His hands were in the air and he was lying on the ground, injured.
I’ve seen gruesome images out of Gaza and Israel this past summer. I’ve seen pictures of dead children in Syria. I’ve seen the videos of journalists in orange suits executed by terrorists in black. But for some reason, this video from the streets of Paris and the still shot that graced virtually every news feed that Friday has haunted me.
I know there are worse things out there if I dig even a tiny bit. Websites dedicated to showing the results of massacres and murders, all without the pixilated censor that saves us from the more gruesome images you can never unsee.
But then there’s this. Not bloody. Not ghastly. And yet it’s terrifying in so many other ways.
I can hear him begging for his life. And then, without even a pause, he is killed. On a street in Paris in the middle of the day.
I was glued to the news stations on Friday, obsessively refreshing CNN, FoxNews, NYT, and BBC. It reminded me of the search for the Boston Marathon Bomber, only the stakes were higher, the mood more somber, and the implications of what happened much more far reaching. I was watching the world shift in the same way it shifted on 9/11. Mindless terrorists, compelled by their twisted philosophy, and changing the world.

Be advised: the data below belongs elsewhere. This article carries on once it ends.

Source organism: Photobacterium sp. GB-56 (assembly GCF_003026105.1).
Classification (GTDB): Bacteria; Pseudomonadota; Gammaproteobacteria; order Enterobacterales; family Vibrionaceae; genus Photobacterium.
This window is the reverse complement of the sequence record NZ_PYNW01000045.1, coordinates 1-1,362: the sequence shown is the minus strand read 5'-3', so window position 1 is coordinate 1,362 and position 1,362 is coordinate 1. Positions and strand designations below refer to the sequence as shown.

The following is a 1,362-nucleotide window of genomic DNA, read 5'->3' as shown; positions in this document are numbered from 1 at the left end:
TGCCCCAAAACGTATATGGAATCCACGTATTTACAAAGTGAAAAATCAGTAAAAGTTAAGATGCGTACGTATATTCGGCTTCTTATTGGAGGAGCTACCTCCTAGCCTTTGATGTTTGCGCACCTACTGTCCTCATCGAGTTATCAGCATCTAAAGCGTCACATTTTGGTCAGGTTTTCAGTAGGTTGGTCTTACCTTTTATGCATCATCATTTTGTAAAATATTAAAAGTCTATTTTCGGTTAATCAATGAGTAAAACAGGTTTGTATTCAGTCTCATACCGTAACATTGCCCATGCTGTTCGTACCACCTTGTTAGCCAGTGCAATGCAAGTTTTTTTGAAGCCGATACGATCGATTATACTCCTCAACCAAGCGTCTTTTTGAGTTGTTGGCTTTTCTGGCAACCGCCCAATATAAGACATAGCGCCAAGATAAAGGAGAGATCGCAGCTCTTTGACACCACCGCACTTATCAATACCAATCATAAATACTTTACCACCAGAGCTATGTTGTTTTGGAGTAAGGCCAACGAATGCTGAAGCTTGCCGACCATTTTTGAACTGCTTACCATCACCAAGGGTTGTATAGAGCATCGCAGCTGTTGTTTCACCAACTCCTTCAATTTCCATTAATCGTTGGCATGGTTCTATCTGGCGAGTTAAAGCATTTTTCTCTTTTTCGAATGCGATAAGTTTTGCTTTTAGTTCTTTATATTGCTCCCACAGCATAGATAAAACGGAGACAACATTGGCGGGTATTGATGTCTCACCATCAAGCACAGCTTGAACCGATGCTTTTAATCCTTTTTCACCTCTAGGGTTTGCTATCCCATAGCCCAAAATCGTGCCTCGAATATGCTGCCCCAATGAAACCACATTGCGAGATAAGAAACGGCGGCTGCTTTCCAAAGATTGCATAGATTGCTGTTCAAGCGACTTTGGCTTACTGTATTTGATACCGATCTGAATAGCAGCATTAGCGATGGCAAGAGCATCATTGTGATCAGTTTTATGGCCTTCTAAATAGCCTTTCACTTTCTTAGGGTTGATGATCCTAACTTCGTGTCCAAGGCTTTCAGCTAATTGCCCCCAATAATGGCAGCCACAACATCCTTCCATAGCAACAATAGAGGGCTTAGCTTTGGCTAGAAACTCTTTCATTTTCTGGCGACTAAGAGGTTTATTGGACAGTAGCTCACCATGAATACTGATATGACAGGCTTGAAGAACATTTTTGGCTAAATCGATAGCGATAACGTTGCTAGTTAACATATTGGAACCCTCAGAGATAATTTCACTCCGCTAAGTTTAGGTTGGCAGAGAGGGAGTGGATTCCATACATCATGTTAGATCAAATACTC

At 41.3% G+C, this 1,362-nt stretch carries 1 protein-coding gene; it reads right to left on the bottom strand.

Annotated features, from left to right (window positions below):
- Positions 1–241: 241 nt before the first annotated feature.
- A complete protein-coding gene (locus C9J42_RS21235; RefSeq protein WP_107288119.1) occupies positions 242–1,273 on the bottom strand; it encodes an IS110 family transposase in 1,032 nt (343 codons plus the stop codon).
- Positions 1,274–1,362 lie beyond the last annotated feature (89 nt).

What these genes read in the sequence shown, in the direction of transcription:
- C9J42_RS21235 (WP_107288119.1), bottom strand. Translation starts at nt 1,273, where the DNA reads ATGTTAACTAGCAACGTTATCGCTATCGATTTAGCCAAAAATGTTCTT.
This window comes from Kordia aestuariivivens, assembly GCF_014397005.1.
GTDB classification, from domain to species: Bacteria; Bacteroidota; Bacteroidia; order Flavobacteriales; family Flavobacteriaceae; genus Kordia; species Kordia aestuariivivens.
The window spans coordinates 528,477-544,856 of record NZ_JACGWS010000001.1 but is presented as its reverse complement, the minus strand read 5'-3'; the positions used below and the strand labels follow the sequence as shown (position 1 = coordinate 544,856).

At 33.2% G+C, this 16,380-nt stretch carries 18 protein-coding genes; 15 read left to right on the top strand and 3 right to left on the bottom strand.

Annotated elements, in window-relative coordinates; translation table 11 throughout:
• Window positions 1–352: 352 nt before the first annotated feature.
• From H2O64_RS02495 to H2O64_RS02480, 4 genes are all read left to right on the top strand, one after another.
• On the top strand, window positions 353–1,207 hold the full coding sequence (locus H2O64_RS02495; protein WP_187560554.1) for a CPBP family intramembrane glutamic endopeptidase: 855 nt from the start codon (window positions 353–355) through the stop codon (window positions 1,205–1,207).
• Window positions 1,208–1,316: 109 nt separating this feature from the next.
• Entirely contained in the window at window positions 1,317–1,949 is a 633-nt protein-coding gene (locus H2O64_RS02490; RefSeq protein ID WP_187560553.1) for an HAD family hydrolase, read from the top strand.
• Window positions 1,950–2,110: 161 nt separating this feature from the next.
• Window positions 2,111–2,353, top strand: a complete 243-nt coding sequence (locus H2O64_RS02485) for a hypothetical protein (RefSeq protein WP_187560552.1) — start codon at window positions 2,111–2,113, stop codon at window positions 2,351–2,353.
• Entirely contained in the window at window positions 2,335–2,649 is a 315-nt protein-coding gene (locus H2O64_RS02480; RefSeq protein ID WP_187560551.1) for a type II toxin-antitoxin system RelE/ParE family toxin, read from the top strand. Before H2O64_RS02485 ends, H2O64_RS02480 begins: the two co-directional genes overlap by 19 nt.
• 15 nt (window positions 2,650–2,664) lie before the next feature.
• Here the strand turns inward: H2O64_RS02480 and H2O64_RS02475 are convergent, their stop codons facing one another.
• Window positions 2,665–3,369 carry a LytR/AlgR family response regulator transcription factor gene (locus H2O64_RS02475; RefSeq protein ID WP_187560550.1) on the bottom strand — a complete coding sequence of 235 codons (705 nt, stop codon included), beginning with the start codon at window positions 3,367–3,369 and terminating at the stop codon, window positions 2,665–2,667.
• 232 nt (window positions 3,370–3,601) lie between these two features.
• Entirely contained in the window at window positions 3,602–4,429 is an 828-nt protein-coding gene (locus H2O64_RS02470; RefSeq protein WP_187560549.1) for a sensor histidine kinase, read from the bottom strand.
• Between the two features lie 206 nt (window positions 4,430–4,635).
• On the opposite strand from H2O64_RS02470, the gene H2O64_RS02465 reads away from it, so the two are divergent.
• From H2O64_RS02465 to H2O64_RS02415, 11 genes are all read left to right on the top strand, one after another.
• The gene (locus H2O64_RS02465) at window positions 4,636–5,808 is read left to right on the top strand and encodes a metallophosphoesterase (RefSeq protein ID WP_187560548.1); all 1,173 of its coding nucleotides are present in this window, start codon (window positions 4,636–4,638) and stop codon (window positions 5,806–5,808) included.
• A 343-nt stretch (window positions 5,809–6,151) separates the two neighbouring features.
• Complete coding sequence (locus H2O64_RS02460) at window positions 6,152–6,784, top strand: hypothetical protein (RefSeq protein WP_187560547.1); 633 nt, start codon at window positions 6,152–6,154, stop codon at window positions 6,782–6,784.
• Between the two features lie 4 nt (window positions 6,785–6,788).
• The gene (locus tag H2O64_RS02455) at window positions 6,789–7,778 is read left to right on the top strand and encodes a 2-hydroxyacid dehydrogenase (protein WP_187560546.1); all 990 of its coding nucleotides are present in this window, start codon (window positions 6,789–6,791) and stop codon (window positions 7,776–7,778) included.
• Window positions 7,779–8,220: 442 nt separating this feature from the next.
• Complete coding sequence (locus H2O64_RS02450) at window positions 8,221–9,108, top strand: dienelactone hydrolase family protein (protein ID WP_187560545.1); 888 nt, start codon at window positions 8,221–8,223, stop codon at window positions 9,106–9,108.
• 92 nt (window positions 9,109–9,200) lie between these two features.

This picture was the beginning and it captures the metaphor of what we are fighting. News pundits tried to find some way to reason this all out. How can we answer this? How can we fight this?
It’s all nice and lovely to say that we will march hand in hand and give out some more hugs. But the day after the tragedy in Paris, 2,000 people were killed in Nigeria by an Islamic extremist group.
Two. Thousand. People.
No amount of marching and widespread hashtagging will change that.
The answer is in this picture.
We can’t be the people lying on the ground, shocked and wounded and pleading. This terror will not respond to reason or logic. There is no mercy for this. There is no rehabilitation here. It simply must be removed. Hunted down. Blown up. Destroyed. No trial. No talking.
Four people shut down the world for three days. On Sunday, three million people walked in Paris in solidarity. They walked against terror. They walked with 50 world leaders. Stories of heroes emerged. Hostages at the kosher marketplace were hidden in a freezer by an employee. Another hostage sacrificed his life saving a young boy.
I saw the pictures and video clips but I wasn’t glued to the screen. Wasn’t refreshing the web pages.
Three terrorists have more of an effect on the world than 3 million people.
And that’s what is scary.
Tweeting Je Suis Charlie or Je Suis Juif is a nice gesture. But we should be angry. We should be active.
We should not be lying on a street corner or huddled in a freezer.
Paris is a wake up call.
Voldemort is back.
Choose your side.